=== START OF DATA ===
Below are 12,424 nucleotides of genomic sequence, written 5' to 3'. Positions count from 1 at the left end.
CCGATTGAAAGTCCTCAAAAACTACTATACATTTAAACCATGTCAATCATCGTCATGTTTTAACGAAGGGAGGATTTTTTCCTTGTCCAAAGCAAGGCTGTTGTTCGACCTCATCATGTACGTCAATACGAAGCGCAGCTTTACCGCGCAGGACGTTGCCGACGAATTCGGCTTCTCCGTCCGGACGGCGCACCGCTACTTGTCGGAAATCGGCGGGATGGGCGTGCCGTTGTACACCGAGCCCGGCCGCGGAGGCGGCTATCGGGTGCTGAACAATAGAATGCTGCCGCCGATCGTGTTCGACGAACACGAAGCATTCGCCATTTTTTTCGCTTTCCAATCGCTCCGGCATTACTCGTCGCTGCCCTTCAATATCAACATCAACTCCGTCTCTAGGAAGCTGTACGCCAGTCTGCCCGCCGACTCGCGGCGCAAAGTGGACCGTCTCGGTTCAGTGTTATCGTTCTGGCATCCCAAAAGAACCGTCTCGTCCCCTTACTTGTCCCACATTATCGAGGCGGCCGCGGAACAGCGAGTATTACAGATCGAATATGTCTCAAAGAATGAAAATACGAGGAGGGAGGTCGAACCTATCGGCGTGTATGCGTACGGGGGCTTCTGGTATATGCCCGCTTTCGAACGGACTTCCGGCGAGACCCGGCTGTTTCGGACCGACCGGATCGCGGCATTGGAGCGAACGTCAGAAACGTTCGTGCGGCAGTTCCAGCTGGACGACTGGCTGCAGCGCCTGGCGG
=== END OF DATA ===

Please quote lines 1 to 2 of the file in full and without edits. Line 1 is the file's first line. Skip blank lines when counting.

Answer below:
Below are 12,424 nucleotides of genomic sequence, written 5' to 3'. Positions count from 1 at the left end.
CCGATTGAAAGTCCTCAAAAACTACTATACATTTAAACCATGTCAATCATCGTCATGTTTTAACGAAGGGAGGATTTTTTCCTTGTCCAAAGCAAGGCTGTTGTTCGACCTCATCATGTACGTCAATACGAAGCGCAGCTTTACCGCGCAGGACGTTGCCGACGAATTCGGCTTCTCCGTCCGGACGGCGCACCGCTACTTGTCGGAAATCGGCGGGATGGGCGTGCCGTTGTACACCGAGCCCGGCCGCGGAGGCGGCTATCGGGTGCTGAACAATAGAATGCTGCCGCCGATCGTGTTCGACGAACACGAAGCATTCGCCATTTTTTTCGCTTTCCAATCGCTCCGGCATTACTCGTCGCTGCCCTTCAATATCAACATCAACTCCGTCTCTAGGAAGCTGTACGCCAGTCTGCCCGCCGACTCGCGGCGCAAAGTGGACCGTCTCGGTTCAGTGTTATCGTTCTGGCATCCCAAAAGAACCGTCTCGTCCCCTTACTTGTCCCACATTATCGAGGCGGCCGCGGAACAGCGAGTATTACAGATCGAATATGTCTCAAAGAATGAAAATACGAGGAGGGAGGTCGAACCTATCGGCGTGTATGCGTACGGGGGCTTCTGGTATATGCCCGCTTTCGAACGGACTTCCGGCGAGACCCGGCTGTTTCGGACCGACCGGATCGCGGCATTGGAGCGAACGTCAGAAACGTTCGTGCGGCAGTTCCAGCTGGACGACTGGCTGCAGCGCCTGGCGG